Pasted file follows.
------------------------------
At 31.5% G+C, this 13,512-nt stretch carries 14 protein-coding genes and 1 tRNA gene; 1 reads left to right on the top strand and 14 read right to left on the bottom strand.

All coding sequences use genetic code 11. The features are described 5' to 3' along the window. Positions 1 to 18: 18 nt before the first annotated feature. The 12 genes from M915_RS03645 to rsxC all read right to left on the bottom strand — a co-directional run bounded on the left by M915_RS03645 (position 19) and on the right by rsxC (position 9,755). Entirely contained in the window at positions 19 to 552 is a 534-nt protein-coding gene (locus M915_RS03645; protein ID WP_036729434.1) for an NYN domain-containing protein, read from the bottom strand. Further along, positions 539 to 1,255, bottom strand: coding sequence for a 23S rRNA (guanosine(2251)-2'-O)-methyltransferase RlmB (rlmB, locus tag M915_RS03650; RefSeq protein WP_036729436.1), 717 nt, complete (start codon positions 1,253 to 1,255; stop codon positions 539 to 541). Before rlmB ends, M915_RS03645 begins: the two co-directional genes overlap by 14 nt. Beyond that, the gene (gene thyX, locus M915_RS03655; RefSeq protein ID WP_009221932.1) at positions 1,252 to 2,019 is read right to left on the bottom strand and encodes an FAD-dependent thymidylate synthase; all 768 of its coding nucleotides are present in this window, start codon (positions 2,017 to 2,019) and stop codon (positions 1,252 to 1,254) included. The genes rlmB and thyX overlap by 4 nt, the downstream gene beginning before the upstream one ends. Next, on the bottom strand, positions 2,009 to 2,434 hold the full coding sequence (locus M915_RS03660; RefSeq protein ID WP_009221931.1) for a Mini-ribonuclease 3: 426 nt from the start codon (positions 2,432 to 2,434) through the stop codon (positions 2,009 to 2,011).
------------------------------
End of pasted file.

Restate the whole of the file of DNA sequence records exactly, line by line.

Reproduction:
At 31.5% G+C, this 13,512-nt stretch carries 14 protein-coding genes and 1 tRNA gene; 1 reads left to right on the top strand and 14 read right to left on the bottom strand.

All coding sequences use genetic code 11. The features are described 5' to 3' along the window. Positions 1 to 18: 18 nt before the first annotated feature. The 12 genes from M915_RS03645 to rsxC all read right to left on the bottom strand — a co-directional run bounded on the left by M915_RS03645 (position 19) and on the right by rsxC (position 9,755). Entirely contained in the window at positions 19 to 552 is a 534-nt protein-coding gene (locus M915_RS03645; protein ID WP_036729434.1) for an NYN domain-containing protein, read from the bottom strand. Further along, positions 539 to 1,255, bottom strand: coding sequence for a 23S rRNA (guanosine(2251)-2'-O)-methyltransferase RlmB (rlmB, locus tag M915_RS03650; RefSeq protein WP_036729436.1), 717 nt, complete (start codon positions 1,253 to 1,255; stop codon positions 539 to 541). Before rlmB ends, M915_RS03645 begins: the two co-directional genes overlap by 14 nt. Beyond that, the gene (gene thyX, locus M915_RS03655; RefSeq protein ID WP_009221932.1) at positions 1,252 to 2,019 is read right to left on the bottom strand and encodes an FAD-dependent thymidylate synthase; all 768 of its coding nucleotides are present in this window, start codon (positions 2,017 to 2,019) and stop codon (positions 1,252 to 1,254) included. The genes rlmB and thyX overlap by 4 nt, the downstream gene beginning before the upstream one ends. Next, on the bottom strand, positions 2,009 to 2,434 hold the full coding sequence (locus M915_RS03660; RefSeq protein ID WP_009221931.1) for a Mini-ribonuclease 3: 426 nt from the start codon (positions 2,432 to 2,434) through the stop codon (positions 2,009 to 2,011).